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Bristol Boxkites — 100 years after the start of the Royal Australian Air Force (1 of the 700)

9 June 2014

Bristol Boxkites — 100 years after the start of the Royal Australian Air Force (1 of the 700)

Bristol Boxkites at Point Cook: Project 2014 Commemorating the Centenary of Australian Military Aviation 1914–2014, Ron Gretton AM (Group Captain RAAF ret.) Geoff Matthews (Wing Commander RAAF ret.) James Kightly, 2014, ISBN 978-0-646-91606-4, 80 pp.

Bristol Boxkites at Point Cook: Project 2014 Commemorating the Centenary of Australian Military Aviation 1914–2014 written by Ron Gretton AM (Group Captain RAAF ret.), Geoff Matthews (Wing Commander RAAF ret.) and James Kightly

Bristol Boxkites at Point Cook: Project 2014 Commemorating the Centenary of Australian Military Aviation 1914–2014 written by Ron Gretton AM (Group Captain RAAF ret.), Geoff Matthews (Wing Commander RAAF ret.) and James Kightly

This is a unique book about a unique event.

It is an elegant book about a beautiful event.

It is about the fruit of Project 2104 which is a flying replica of the Australian military’s first aircraft and to fly that replica on the centennial of Australian military aviation in March 2014.

This is the story of the Bristol Boxkite (especially the military version with extended upper wings) and how a few men with a handful of sponsors built a flying replica Boxkite (slightly modernized for the sake of safety) from the floor up.

The book is written well and the photographs are uniformly outstanding. Many are historic and many are of the replica Boxkite in flight but nicely intermixed are large images of intimate angles and details. The writing of this book is a continued act of devotion to the building of this 21st Century Boxkite and accomplished in a manner which can hardly be surpassed.

Bristol Boxkites at Point Cook opens with a forward written by Peter Scully, AO no less than a retired Air Vice-Marshal of the Royal Australian Air Force — and builds upward throughout the next 100 pages.

Rare historic photographs greatly aid the description of the Bristol Boxkite history as well as modification for its military use in the Royal Australian Air Force (RAAF) — including a pilot’s perspective of the Gnome rotary engine (which was installed as a pusher but with the propeller in front of the engine).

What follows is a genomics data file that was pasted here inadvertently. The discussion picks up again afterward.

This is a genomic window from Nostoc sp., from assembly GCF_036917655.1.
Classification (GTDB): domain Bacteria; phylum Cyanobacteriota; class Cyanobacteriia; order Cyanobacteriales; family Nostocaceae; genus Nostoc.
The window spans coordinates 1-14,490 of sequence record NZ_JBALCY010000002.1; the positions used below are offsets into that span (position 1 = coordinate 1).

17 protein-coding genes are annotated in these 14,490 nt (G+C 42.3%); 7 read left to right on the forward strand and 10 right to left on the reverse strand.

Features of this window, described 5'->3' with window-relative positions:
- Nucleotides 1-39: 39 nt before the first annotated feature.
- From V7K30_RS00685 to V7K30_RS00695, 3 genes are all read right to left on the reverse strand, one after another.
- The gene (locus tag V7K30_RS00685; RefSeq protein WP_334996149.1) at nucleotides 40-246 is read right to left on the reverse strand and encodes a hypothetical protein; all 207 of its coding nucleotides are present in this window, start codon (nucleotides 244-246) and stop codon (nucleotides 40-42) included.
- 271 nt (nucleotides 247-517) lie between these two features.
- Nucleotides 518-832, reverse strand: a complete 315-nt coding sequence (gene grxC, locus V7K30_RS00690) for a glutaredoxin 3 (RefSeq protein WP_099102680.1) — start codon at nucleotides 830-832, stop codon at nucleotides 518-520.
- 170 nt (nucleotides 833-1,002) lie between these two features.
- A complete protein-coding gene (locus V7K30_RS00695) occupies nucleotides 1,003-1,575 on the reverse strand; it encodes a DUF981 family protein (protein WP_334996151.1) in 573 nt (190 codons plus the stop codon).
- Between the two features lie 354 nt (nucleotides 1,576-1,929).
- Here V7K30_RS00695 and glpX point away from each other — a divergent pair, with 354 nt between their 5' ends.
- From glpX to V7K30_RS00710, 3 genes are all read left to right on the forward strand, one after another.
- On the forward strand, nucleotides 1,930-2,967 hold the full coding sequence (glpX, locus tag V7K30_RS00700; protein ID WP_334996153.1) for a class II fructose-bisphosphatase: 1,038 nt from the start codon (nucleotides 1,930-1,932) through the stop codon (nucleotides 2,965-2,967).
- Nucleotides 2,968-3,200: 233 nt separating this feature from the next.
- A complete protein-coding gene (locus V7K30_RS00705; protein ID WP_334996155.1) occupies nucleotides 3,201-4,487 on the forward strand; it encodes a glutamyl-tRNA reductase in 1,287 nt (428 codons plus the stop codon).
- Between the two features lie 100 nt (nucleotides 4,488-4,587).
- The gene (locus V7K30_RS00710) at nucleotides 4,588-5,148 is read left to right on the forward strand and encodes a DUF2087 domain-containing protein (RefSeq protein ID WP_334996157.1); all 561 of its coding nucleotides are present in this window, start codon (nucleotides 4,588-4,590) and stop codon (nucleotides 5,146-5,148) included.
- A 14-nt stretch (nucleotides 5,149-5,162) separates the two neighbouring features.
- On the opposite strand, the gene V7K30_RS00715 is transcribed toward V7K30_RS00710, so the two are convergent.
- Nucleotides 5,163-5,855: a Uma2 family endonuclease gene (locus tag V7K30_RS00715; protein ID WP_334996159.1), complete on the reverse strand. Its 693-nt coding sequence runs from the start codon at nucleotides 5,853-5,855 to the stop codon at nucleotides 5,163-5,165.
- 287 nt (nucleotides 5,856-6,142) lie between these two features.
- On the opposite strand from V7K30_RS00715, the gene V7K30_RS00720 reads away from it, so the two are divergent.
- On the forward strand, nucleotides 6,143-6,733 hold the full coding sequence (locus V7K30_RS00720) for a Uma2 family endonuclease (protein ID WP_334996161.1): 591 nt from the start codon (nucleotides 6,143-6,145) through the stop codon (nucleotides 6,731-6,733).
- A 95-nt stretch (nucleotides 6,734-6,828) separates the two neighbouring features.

The book then segues into the engineering and construction of the flying replica of Project 2014. The first problem was drafting the plans, as none exist from the original, then the engineering decisions made are knowingly discussed. Why the modern Rotec R2800 modern radial engine was selected for this aircraft (modern manufacturers of Orberursel and Gnome rotary engines are named, however, such is the depth of detail in the writing), for example.

The options of using 5/32” (3.969mm), 1/16” (1.6mm), 5/64” (2.0mm) and 3/32” (2.5mm) wire gauges are described since weight and strength are always balanced with an aircraft. Similarly so is the use of which wood species and where — they are:

 

Australian alpine ash Silver ash
Sitka spruce Queensland maple
Douglas fir (also known as Oregon pine)

 

The flying of this Boxkite from the words of the pilot, Air-Vice Marshal Mark Skidmore AM (ret.), is a vivid report — as are the pages written of the major participants. Two appendices are more than complete for the use by historians, as well.

This book, with its pleasing format about twice the height of a National Geographic magazine and a bit wider, with its excellent writing and world-class photography must belong in most libraries (both public and private). There were only 700 printed though so do not tarry, especially at its surprisingly low cost — this book supports Project 2014 but is intended to be affordable to most readers (such is the ethic of those at the heart of Project 2104). Get a copy, get a copy as a gift — but get a copy before they are gone here.

Bristol Boxkites at Point Cook: Project 2014 Commemorating the Centenary of Australian Military Aviation 1914–2014 written by Ron Gretton AM (Group Captain RAAF ret.), Geoff Matthews (Wing Commander RAAF ret.) and James Kightly (backcover)

Bristol Boxkites at Point Cook: Project 2014 Commemorating the Centenary of Australian Military Aviation 1914–2014 written by Ron Gretton AM (Group Captain RAAF ret.), Geoff Matthews (Wing Commander RAAF ret.) and James Kightly (backcover)

 

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2 Comments leave one →
  1. shortfinals permalink
    11 June 2014 00:34

    I am stunned by the quality of this book. The coverage of the processes of research and construction of this awe-inspiring replica of an aircraft from the dawn of flying is magnificent. Well done to all concerned! As Joe said, buy yours – NOW!

    • travelforaircraft permalink*
      11 June 2014 06:54

      I agree. In a world where well done books are the norm this book is extraordinary. Aviation history from a time when just flying was an endeavor, human interest as well as the DYI aspect to building an antique airplane — so much to like! It will be a gem in anyone’s library and so easy to obtain 🙂

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